Nearly 26,000 people tuned in last year to watch oral arguments online, with real-time captioning in both English and Spanish.
The streams garnered more than 13,000 views of the live oral argument sessions, and more than 12,000 views of the archived sessions on the permanent archive of the court’s website.
This is the court’s second year live streaming oral argument sessions, making good on a pledge by Chief Justice Tani Cantil-Sakauye in her 2016 State of the Judiciary address to make the court more transparent and open to the public.
Some of California’s intermediate appellate courts also have begun offering live streaming of their oral arguments.
As part of the Supreme Court’s ongoing efforts to improve transparency and enhance access, middle school, high school, university, and law school students continue to visit the court’s Los Angeles, Sacramento, and San Francisco courtrooms to hear oral arguments. This court year, 15 school groups totaling more than 250 students visited a Supreme Court courtroom for an oral argument session. These groups included international law school students from Germany, South America, and Mexico.
Pardons and Commutations
As Governor Jerry Brown’s term comes to an end, increased attention has turned to those prisoners whom he may seek to pardon, or whose sentences he may seek to reduce, before leaving office.
But in order to grant clemency to those convicted of two or more felonies, the California Constitution requires that a Governor must first get the “recommendation” of a majority of the state Supreme Court’s justices.
In March, the court released and published (at 4 Cal.5th 897) an order clarifying that its role is not to take a position “on whether the Governor should, as an act of mercy or otherwise, extend clemency to a particular applicant.” Instead, the court explained, its role is limited to determining whether the Governor’s proposed action would “represent an abuse of power.”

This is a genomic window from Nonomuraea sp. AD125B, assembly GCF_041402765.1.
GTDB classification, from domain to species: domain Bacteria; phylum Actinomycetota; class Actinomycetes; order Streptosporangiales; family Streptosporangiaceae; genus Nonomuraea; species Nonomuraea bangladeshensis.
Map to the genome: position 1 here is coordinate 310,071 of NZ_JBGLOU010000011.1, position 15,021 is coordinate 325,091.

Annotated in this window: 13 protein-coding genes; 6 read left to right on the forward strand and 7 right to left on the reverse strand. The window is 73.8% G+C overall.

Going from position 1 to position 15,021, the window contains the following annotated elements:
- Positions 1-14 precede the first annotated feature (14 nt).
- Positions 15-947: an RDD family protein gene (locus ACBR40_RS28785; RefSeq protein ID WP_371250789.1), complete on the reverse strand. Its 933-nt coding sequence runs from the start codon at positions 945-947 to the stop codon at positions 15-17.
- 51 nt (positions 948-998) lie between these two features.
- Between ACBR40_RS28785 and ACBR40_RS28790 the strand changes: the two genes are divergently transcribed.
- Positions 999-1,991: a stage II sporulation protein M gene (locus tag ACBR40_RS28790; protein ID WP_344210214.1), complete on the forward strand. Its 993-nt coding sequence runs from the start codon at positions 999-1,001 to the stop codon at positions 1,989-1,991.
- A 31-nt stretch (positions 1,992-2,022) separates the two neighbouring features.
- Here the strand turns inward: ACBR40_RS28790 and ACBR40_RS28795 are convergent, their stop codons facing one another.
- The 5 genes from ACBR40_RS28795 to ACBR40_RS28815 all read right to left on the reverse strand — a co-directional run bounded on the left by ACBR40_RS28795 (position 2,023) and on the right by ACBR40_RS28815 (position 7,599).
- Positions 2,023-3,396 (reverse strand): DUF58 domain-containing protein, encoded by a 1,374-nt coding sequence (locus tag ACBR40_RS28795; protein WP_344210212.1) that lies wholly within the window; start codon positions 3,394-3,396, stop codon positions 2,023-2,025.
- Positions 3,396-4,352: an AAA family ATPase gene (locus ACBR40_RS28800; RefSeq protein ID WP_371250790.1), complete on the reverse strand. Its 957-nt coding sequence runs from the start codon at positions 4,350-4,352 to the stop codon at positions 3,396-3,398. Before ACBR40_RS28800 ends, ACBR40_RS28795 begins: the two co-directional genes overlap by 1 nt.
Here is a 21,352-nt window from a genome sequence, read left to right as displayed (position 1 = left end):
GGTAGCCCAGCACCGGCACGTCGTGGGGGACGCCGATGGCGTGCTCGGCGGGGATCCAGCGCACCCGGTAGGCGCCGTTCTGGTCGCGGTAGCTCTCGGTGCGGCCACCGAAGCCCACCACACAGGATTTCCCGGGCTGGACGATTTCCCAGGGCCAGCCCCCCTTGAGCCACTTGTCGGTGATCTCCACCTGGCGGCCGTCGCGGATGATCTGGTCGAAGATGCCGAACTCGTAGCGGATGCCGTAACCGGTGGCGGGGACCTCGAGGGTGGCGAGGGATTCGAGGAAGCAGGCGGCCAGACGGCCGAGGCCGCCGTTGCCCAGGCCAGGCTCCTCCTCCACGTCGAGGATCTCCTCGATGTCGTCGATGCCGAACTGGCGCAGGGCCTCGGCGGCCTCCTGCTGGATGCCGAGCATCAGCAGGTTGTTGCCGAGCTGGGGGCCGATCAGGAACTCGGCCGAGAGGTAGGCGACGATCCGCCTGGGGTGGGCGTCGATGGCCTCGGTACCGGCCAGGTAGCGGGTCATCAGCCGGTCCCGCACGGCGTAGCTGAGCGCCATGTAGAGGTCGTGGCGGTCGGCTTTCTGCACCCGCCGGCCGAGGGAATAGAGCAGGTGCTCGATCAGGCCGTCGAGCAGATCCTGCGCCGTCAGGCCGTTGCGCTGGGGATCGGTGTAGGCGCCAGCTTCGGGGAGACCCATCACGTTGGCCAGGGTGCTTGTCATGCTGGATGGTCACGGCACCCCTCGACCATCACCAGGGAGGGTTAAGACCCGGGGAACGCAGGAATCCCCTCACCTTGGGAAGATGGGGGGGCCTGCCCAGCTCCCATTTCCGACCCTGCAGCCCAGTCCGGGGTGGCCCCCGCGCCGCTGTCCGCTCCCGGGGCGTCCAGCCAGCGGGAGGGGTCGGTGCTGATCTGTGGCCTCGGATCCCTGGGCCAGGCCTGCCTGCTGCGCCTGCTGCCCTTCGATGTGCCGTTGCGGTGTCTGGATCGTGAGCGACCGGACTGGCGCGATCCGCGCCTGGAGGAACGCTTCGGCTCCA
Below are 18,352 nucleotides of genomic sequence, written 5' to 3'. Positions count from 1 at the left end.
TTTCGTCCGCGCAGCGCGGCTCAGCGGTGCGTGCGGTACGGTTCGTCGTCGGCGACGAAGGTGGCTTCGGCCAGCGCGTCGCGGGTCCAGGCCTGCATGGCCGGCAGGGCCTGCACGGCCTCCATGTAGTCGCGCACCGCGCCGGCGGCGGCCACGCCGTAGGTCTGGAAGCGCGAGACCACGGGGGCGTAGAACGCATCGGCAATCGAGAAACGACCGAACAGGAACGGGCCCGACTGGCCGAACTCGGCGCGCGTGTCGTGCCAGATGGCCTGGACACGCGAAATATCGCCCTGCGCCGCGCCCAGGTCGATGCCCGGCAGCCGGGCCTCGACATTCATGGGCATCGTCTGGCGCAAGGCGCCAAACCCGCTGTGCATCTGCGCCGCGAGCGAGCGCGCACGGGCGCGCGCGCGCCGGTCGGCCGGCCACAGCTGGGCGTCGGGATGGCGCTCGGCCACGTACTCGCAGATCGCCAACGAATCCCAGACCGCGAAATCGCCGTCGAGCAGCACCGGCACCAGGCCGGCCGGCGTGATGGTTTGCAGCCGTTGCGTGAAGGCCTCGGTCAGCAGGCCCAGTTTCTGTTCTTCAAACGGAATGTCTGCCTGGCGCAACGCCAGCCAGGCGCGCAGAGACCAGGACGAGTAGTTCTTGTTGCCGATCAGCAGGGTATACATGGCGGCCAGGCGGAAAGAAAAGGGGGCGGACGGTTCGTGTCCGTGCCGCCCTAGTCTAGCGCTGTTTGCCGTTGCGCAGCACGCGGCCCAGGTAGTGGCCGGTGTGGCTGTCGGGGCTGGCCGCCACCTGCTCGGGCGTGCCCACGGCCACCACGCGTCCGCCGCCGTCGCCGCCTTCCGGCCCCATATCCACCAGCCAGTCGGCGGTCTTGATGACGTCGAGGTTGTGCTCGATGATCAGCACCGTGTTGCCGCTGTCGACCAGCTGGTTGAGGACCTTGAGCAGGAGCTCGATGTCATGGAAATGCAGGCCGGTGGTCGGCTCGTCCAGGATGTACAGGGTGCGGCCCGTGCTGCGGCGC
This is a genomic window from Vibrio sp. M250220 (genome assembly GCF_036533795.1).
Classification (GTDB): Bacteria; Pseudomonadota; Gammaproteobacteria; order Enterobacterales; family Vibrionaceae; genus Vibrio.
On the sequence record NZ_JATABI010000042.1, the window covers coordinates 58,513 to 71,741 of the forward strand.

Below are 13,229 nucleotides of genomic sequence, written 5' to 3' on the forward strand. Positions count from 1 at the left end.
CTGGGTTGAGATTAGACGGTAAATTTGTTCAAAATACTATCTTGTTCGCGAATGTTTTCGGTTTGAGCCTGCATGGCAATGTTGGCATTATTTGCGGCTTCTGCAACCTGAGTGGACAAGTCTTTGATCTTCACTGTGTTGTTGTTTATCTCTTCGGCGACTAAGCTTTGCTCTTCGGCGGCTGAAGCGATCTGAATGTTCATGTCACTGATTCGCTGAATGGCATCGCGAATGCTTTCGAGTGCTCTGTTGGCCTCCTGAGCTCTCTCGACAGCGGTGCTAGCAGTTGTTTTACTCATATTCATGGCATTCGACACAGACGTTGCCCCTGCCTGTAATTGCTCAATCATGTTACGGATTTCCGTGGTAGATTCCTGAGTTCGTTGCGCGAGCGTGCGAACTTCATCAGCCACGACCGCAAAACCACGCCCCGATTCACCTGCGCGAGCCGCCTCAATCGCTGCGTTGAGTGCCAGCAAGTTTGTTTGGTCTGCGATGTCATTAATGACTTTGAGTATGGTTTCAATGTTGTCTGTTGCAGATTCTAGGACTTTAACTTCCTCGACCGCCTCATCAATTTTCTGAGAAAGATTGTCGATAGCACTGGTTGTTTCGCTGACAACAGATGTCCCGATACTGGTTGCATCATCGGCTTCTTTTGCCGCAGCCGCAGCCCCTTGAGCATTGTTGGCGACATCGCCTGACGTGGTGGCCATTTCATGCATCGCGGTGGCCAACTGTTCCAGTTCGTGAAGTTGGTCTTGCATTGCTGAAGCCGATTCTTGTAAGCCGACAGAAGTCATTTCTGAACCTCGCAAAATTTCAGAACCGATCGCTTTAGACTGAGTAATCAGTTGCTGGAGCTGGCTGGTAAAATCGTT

Pursuant to this understanding, through August of this year the court allowed 11 pardons or commutations submitted by Governor Brown to proceed for his final decision.
A Revamped Ethics Code for California Lawyers
For the first time in nearly three decades, the California Supreme Court approved a comprehensive overhaul of attorney ethics rules as part of its duty to regulate the legal profession. The court approved 42 rules as modified by the court, 27 rules as submitted by the State Bar, and denied approval of one rule.
Notably, the court adopted the ABA Model Rules numbering system, which is intended to ease cross-referencing with other states’ rules and relevant case law. Among the significant changes to the rules themselves is rule 8.4.1, which will continue a current prohibition on unlawful discrimination or harassment by attorneys, but will no longer require a final civil or administrative adjudication of unlawful conduct as a prerequisite to a State Bar investigation or issuance of charges. The court also approved rule 1.8.10, which will for the first time impose a bright-line ban on sexual relations with a client unless a previous consensual relationship existed. Rule 1.2.1 will continue an existing ban against assisting or advising a client with violations of law, but will now provide guidance for lawyers advising or assisting a client who wishes to comply with a California law that may conflict with federal or tribal law. The court also approved new rules specifically governing attorney supervision of subordinate attorneys and legal support staff (rules 5.1 and 5.3) and imputation of conflicts (see rules 1.10, 1.8.11, and 1.18(c)). These are but a small sampling of the many significant changes to California lawyers’ ethical duties and responsibilities effective November 1, 2018. All lawyers are strongly encouraged to consult the State Bar website for more information about all of the new rules.